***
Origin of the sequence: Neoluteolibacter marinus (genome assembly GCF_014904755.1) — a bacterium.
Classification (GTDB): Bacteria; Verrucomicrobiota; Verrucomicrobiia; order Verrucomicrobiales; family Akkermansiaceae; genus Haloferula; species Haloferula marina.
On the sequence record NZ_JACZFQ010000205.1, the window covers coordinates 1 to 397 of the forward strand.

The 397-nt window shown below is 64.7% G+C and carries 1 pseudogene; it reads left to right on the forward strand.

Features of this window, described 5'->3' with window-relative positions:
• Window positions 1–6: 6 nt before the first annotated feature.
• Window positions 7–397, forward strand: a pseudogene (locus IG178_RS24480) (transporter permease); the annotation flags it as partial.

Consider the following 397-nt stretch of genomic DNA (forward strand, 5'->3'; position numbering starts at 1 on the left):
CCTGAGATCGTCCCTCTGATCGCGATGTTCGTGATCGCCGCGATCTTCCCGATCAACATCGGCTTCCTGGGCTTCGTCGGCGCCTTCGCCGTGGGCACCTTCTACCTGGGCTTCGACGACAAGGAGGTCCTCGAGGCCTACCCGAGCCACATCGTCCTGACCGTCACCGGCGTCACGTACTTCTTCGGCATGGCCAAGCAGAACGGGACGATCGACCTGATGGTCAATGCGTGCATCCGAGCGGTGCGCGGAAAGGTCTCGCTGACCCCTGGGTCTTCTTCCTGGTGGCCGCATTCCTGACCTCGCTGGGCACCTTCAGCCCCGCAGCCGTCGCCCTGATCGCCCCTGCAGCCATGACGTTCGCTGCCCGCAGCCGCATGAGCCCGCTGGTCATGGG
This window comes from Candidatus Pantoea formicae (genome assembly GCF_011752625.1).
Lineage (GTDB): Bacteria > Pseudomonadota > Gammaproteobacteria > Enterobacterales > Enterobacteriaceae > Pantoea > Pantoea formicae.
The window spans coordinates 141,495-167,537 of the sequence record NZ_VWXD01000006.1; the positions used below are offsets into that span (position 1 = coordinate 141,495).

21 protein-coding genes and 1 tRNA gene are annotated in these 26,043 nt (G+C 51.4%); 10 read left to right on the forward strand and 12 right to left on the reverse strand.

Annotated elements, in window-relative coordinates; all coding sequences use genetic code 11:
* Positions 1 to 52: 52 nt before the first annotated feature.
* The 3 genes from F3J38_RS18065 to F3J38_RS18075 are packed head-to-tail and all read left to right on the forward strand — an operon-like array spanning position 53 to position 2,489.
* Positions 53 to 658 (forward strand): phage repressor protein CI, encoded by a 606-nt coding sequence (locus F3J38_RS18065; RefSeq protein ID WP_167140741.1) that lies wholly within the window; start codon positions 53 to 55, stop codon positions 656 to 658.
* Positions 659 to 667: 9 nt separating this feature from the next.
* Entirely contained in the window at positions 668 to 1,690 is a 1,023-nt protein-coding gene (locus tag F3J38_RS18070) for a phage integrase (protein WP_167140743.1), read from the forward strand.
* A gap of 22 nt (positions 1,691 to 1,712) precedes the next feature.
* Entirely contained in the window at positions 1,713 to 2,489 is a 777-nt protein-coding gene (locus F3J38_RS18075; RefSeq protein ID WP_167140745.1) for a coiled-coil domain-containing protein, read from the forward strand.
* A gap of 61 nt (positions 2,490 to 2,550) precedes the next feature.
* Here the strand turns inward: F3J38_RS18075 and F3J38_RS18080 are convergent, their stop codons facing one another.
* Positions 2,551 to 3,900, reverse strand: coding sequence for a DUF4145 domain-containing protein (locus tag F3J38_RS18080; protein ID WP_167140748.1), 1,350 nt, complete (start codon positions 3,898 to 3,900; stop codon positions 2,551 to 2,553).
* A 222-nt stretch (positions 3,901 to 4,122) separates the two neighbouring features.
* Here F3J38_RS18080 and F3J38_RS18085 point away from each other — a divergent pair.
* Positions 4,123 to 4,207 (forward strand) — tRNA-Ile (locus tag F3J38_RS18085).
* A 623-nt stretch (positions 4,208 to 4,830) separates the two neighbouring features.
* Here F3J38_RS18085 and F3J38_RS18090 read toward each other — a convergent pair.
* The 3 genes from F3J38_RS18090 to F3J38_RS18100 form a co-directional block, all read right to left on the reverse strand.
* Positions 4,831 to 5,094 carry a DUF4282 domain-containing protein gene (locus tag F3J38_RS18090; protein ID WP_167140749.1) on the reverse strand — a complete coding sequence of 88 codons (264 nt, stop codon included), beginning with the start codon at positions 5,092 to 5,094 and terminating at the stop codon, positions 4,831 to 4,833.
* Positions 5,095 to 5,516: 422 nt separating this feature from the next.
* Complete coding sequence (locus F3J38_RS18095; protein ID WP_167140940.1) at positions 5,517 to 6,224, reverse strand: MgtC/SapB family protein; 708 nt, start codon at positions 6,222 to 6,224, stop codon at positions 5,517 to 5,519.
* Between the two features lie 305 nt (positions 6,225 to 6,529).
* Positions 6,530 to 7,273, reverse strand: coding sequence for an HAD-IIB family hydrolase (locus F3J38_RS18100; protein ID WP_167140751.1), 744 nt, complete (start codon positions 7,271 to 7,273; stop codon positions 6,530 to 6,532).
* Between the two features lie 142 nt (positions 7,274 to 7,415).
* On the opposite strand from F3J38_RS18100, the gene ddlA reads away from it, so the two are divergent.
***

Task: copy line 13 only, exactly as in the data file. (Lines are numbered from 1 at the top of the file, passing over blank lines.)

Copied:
21 protein-coding genes and 1 tRNA gene are annotated in these 26,043 nt (G+C 51.4%); 10 read left to right on the forward strand and 12 right to left on the reverse strand.